June 14, 2016
Russian-linked cyber-espionage group sent a spear-phishing email to a US government official from an infected computer in the IT network of another country’s Ministry of Foreign Affairs.
The email contained an RTF document called Exercise_Noble_Partner_16.rtf, referring to a joint US-Georgian military exercise.
According to Palo Alto Networks, opening this file would trigger the CVE-2015-1641 exploit, that would download and place two DLL files (btecache.dll and svchost.dll) on the victim’s computer.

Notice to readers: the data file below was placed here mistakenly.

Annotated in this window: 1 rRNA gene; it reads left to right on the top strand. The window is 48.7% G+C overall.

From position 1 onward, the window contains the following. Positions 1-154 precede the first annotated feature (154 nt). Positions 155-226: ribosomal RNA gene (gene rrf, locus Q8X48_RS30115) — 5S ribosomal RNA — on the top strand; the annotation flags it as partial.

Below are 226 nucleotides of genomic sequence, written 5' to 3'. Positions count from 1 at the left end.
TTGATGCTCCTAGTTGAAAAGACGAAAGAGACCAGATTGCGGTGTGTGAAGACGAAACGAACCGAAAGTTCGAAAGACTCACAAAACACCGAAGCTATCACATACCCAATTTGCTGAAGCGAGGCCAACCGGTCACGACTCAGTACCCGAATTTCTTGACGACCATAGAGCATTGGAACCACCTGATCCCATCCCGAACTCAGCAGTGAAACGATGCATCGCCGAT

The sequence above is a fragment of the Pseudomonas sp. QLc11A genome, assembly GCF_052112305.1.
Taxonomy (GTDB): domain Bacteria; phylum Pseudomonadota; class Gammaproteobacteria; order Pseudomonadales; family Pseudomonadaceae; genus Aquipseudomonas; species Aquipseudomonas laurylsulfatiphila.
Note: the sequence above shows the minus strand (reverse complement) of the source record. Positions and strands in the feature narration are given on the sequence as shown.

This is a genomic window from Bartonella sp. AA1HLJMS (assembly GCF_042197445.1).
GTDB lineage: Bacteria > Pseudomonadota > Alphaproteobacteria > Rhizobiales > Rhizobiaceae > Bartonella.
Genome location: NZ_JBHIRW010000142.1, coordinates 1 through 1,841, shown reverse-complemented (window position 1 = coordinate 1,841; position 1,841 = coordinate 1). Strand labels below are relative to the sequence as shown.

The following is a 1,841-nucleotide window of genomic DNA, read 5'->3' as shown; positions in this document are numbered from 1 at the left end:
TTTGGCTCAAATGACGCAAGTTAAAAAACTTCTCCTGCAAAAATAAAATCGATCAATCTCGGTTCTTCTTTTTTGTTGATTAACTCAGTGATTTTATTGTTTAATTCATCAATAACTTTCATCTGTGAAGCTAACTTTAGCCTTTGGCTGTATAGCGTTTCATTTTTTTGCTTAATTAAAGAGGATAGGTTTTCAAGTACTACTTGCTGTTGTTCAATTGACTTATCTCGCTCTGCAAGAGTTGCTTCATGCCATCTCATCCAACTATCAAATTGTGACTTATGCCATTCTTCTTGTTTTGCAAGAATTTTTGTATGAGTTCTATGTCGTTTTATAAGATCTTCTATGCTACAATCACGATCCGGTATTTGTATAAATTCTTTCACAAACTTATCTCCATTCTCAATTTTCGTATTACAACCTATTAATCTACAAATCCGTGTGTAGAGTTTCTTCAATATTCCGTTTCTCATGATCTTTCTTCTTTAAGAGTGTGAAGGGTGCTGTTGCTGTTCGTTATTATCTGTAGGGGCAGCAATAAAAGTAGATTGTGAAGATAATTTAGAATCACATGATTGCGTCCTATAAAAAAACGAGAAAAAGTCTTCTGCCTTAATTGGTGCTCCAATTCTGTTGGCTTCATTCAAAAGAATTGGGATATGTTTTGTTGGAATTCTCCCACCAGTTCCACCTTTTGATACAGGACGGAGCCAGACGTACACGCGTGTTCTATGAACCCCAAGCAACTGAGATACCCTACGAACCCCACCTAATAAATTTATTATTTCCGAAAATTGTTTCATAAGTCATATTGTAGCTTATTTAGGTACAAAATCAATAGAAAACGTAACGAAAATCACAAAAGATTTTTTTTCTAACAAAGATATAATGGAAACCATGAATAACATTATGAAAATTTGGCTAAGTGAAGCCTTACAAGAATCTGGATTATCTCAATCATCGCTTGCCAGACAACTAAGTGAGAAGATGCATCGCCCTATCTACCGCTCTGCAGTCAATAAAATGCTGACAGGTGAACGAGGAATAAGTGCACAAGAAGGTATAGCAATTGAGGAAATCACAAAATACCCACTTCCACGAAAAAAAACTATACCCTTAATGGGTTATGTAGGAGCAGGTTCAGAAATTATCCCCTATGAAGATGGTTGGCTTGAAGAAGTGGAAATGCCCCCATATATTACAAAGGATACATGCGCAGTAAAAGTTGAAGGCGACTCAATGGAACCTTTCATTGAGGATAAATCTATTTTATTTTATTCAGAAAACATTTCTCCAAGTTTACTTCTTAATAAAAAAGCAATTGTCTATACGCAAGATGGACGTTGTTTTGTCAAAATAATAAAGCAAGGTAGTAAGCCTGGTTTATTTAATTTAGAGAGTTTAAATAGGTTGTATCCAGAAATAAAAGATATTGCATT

Security researchers claim that these two files load a Carberp variant of the Sofacy trojan used by the Sofacy cyber-espionage group. This group has affiliations to Russian military intelligence service GRU and is also known under names like Fancy Bear, APT28, Sednit, Pawn Storm, or Strontium.
Sofacy finds new method to launch malicious process
Palo Alto researchers said that there was something that caught their eye during this most recent Sofacy campaign. The group had apparently came up with a never-before-seen trick to gain persistence on infected devices.